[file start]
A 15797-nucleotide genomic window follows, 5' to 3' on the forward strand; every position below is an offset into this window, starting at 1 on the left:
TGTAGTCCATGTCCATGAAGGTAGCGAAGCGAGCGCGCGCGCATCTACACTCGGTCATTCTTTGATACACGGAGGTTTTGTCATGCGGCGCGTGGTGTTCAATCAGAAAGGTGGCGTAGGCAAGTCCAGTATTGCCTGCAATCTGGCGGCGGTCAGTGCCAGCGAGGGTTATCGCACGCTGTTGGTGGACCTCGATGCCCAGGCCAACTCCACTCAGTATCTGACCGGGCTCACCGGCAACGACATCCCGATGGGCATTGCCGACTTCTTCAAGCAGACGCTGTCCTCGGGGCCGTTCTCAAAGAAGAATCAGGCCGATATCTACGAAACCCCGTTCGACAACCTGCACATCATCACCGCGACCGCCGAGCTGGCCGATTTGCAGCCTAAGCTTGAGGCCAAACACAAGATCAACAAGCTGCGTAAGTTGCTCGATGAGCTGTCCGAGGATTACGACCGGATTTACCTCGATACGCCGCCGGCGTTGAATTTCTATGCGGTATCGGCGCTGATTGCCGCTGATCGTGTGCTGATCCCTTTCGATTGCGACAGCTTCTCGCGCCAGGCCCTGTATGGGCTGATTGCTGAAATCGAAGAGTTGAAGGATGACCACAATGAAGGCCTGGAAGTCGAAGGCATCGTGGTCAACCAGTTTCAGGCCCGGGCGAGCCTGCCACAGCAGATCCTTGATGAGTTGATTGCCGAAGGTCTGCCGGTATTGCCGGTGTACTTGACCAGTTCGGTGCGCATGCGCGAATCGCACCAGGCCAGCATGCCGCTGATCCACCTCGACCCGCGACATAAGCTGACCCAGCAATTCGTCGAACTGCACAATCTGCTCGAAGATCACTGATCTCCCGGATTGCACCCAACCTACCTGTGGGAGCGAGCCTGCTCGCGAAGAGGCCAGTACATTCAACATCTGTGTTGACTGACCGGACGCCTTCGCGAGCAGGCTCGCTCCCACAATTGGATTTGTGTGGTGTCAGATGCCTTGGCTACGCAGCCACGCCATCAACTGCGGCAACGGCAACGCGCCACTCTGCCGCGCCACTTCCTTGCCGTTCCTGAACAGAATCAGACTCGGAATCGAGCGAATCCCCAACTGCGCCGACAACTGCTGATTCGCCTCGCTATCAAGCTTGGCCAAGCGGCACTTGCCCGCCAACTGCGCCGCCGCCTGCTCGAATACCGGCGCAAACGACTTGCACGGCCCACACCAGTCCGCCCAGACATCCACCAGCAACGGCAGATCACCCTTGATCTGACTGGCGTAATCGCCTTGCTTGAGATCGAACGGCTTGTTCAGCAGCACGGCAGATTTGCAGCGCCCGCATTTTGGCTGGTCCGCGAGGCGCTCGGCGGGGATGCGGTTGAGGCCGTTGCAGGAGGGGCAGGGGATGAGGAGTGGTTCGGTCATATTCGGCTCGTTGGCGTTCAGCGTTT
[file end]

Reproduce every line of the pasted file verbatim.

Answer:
A 15797-nucleotide genomic window follows, 5' to 3' on the forward strand; every position below is an offset into this window, starting at 1 on the left:
TGTAGTCCATGTCCATGAAGGTAGCGAAGCGAGCGCGCGCGCATCTACACTCGGTCATTCTTTGATACACGGAGGTTTTGTCATGCGGCGCGTGGTGTTCAATCAGAAAGGTGGCGTAGGCAAGTCCAGTATTGCCTGCAATCTGGCGGCGGTCAGTGCCAGCGAGGGTTATCGCACGCTGTTGGTGGACCTCGATGCCCAGGCCAACTCCACTCAGTATCTGACCGGGCTCACCGGCAACGACATCCCGATGGGCATTGCCGACTTCTTCAAGCAGACGCTGTCCTCGGGGCCGTTCTCAAAGAAGAATCAGGCCGATATCTACGAAACCCCGTTCGACAACCTGCACATCATCACCGCGACCGCCGAGCTGGCCGATTTGCAGCCTAAGCTTGAGGCCAAACACAAGATCAACAAGCTGCGTAAGTTGCTCGATGAGCTGTCCGAGGATTACGACCGGATTTACCTCGATACGCCGCCGGCGTTGAATTTCTATGCGGTATCGGCGCTGATTGCCGCTGATCGTGTGCTGATCCCTTTCGATTGCGACAGCTTCTCGCGCCAGGCCCTGTATGGGCTGATTGCTGAAATCGAAGAGTTGAAGGATGACCACAATGAAGGCCTGGAAGTCGAAGGCATCGTGGTCAACCAGTTTCAGGCCCGGGCGAGCCTGCCACAGCAGATCCTTGATGAGTTGATTGCCGAAGGTCTGCCGGTATTGCCGGTGTACTTGACCAGTTCGGTGCGCATGCGCGAATCGCACCAGGCCAGCATGCCGCTGATCCACCTCGACCCGCGACATAAGCTGACCCAGCAATTCGTCGAACTGCACAATCTGCTCGAAGATCACTGATCTCCCGGATTGCACCCAACCTACCTGTGGGAGCGAGCCTGCTCGCGAAGAGGCCAGTACATTCAACATCTGTGTTGACTGACCGGACGCCTTCGCGAGCAGGCTCGCTCCCACAATTGGATTTGTGTGGTGTCAGATGCCTTGGCTACGCAGCCACGCCATCAACTGCGGCAACGGCAACGCGCCACTCTGCCGCGCCACTTCCTTGCCGTTCCTGAACAGAATCAGACTCGGAATCGAGCGAATCCCCAACTGCGCCGACAACTGCTGATTCGCCTCGCTATCAAGCTTGGCCAAGCGGCACTTGCCCGCCAACTGCGCCGCCGCCTGCTCGAATACCGGCGCAAACGACTTGCACGGCCCACACCAGTCCGCCCAGACATCCACCAGCAACGGCAGATCACCCTTGATCTGACTGGCGTAATCGCCTTGCTTGAGATCGAACGGCTTGTTCAGCAGCACGGCAGATTTGCAGCGCCCGCATTTTGGCTGGTCCGCGAGGCGCTCGGCGGGGATGCGGTTGAGGCCGTTGCAGGAGGGGCAGGGGATGAGGAGTGGTTCGGTCATATTCGGCTCGTTGGCGTTCAGCGTTT